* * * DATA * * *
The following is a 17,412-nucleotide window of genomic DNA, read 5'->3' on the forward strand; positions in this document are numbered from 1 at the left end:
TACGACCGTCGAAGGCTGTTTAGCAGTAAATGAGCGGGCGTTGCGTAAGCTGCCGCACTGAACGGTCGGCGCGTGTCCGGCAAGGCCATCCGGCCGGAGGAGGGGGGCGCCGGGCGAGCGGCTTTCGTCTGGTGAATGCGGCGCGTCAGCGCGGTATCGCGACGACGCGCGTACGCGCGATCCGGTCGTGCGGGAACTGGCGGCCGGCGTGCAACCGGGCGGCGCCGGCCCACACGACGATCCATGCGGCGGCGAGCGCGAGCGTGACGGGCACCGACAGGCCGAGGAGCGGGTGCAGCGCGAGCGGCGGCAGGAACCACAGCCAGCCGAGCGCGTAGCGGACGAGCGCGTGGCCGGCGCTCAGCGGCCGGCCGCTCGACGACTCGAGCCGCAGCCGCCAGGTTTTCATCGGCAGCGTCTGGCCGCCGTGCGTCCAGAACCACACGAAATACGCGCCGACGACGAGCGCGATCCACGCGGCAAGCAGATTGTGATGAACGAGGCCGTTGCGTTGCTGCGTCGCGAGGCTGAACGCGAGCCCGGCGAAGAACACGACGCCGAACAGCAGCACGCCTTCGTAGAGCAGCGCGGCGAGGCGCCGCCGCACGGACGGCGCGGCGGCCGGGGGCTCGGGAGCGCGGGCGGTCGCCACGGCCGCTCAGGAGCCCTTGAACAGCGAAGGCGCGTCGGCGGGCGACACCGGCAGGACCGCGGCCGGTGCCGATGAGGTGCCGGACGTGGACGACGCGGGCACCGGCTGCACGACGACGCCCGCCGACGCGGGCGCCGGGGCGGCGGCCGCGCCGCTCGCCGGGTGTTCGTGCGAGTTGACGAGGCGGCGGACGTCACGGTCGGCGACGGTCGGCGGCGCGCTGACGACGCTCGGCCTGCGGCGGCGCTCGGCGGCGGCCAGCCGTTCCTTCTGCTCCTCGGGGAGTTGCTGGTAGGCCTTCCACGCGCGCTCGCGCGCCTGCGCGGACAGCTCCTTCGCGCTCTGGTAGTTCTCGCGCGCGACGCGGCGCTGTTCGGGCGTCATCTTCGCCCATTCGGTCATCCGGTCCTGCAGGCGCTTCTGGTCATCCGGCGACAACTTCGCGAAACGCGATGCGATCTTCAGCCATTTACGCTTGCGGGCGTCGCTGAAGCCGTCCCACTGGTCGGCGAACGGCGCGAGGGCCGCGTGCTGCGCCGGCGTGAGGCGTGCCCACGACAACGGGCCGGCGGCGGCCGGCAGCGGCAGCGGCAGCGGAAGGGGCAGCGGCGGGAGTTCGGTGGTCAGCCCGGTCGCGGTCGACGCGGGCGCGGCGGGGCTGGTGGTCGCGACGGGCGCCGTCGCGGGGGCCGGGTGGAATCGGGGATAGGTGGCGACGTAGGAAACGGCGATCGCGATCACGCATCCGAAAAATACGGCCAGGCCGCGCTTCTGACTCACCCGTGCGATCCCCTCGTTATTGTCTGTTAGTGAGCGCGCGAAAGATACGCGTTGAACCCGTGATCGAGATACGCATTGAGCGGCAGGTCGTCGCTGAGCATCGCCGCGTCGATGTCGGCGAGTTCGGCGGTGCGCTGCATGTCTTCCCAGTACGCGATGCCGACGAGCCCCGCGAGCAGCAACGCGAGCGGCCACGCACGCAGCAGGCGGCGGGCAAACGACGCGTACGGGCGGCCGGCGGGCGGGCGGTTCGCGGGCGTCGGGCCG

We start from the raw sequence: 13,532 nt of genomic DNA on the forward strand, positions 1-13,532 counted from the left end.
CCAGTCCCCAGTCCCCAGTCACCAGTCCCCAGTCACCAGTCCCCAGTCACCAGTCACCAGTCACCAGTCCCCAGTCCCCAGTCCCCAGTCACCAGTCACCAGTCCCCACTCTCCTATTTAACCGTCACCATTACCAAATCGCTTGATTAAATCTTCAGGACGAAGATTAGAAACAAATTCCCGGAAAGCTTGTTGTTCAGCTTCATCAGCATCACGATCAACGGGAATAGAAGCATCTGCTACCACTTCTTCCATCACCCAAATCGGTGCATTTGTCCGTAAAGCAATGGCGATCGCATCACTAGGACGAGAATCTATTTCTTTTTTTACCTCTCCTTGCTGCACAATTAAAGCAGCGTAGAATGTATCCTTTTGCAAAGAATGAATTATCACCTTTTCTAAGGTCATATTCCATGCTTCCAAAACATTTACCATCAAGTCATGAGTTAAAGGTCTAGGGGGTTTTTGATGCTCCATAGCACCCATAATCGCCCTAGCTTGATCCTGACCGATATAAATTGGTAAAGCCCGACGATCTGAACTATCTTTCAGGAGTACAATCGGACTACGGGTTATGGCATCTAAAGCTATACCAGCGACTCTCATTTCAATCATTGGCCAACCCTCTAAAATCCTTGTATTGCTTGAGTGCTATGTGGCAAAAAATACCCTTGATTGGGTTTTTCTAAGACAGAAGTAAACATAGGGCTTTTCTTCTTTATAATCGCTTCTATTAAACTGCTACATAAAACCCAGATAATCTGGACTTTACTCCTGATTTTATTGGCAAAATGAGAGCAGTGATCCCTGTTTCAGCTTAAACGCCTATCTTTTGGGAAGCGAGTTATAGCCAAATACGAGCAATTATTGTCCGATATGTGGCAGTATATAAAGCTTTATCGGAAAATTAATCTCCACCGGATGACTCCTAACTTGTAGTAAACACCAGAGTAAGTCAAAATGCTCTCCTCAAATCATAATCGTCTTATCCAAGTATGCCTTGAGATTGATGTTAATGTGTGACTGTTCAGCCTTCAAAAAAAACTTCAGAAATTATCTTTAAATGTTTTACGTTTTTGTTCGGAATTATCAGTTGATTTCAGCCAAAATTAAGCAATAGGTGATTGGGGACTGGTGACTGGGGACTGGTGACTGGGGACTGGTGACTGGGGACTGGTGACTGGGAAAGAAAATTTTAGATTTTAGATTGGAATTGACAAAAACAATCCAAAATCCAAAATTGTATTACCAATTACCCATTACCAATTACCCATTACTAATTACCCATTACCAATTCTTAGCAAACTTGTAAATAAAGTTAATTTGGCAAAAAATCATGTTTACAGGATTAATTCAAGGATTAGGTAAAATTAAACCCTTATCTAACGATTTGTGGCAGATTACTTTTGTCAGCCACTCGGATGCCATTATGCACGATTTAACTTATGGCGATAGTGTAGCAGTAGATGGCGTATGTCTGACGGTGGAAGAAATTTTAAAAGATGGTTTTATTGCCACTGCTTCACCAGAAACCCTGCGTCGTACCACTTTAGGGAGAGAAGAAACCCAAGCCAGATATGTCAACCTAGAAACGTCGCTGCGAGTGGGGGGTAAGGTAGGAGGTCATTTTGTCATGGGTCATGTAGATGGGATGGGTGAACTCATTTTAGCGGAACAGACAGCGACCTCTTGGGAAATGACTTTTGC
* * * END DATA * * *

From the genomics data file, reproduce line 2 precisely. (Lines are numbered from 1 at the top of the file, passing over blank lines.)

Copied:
TACGACCGTCGAAGGCTGTTTAGCAGTAAATGAGCGGGCGTTGCGTAAGCTGCCGCACTGAACGGTCGGCGCGTGTCCGGCAAGGCCATCCGGCCGGAGGAGGGGGGCGCCGGGCGAGCGGCTTTCGTCTGGTGAATGCGGCGCGTCAGCGCGGTATCGCGACGACGCGCGTACGCGCGATCCGGTCGTGCGGGAACTGGCGGCCGGCGTGCAACCGGGCGGCGCCGGCCCACACGACGATCCATGCGGCGGCGAGCGCGAGCGTGACGGGCACCGACAGGCCGAGGAGCGGGTGCAGCGCGAGCGGCGGCAGGAACCACAGCCAGCCGAGCGCGTAGCGGACGAGCGCGTGGCCGGCGCTCAGCGGCCGGCCGCTCGACGACTCGAGCCGCAGCCGCCAGGTTTTCATCGGCAGCGTCTGGCCGCCGTGCGTCCAGAACCACACGAAATACGCGCCGACGACGAGCGCGATCCACGCGGCAAGCAGATTGTGATGAACGAGGCCGTTGCGTTGCTGCGTCGCGAGGCTGAACGCGAGCCCGGCGAAGAACACGACGCCGAACAGCAGCACGCCTTCGTAGAGCAGCGCGGCGAGGCGCCGCCGCACGGACGGCGCGGCGGCCGGGGGCTCGGGAGCGCGGGCGGTCGCCACGGCCGCTCAGGAGCCCTTGAACAGCGAAGGCGCGTCGGCGGGCGACACCGGCAGGACCGCGGCCGGTGCCGATGAGGTGCCGGACGTGGACGACGCGGGCACCGGCTGCACGACGACGCCCGCCGACGCGGGCGCCGGGGCGGCGGCCGCGCCGCTCGCCGGGTGTTCGTGCGAGTTGACGAGGCGGCGGACGTCACGGTCGGCGACGGTCGGCGGCGCGCTGACGACGCTCGGCCTGCGGCGGCGCTCGGCGGCGGCCAGCCGTTCCTTCTGCTCCTCGGGGAGTTGCTGGTAGGCCTTCCACGCGCGCTCGCGCGCCTGCGCGGACAGCTCCTTCGCGCTCTGGTAGTTCTCGCGCGCGACGCGGCGCTGTTCGGGCGTCATCTTCGCCCATTCGGTCATCCGGTCCTGCAGGCGCTTCTGGTCATCCGGCGACAACTTCGCGAAACGCGATGCGATCTTCAGCCATTTACGCTTGCGGGCGTCGCTGAAGCCGTCCCACTGGTCGGCGAACGGCGCGAGGGCCGCGTGCTGCGCCGGCGTGAGGCGTGCCCACGACAACGGGCCGGCGGCGGCCGGCAGCGGCAGCGGCAGCGGAAGGGGCAGCGGCGGGAGTTCGGTGGTCAGCCCGGTCGCGGTCGACGCGGGCGCGGCGGGGCTGGTGGTCGCGACGGGCGCCGTCGCGGGGGCCGGGTGGAATCGGGGATAGGTGGCGACGTAGGAAACGGCGATCGCGATCACGCATCCGAAAAATACGGCCAGGCCGCGCTTCTGACTCACCCGTGCGATCCCCTCGTTATTGTCTGTTAGTGAGCGCGCGAAAGATACGCGTTGAACCCGTGATCGAGATACGCATTGAGCGGCAGGTCGTCGCTGAGCATCGCCGCGTCGATGTCGGCGAGTTCGGCGGTGCGCTGCATGTCTTCCCAGTACGCGATGCCGACGAGCCCCGCGAGCAGCAACGCGAGCGGCCACGCACGCAGCAGGCGGCGGGCAAACGACGCGTACGGGCGGCCGGCGGGCGGGCGGTTCGCGGGCGTCGGGCCG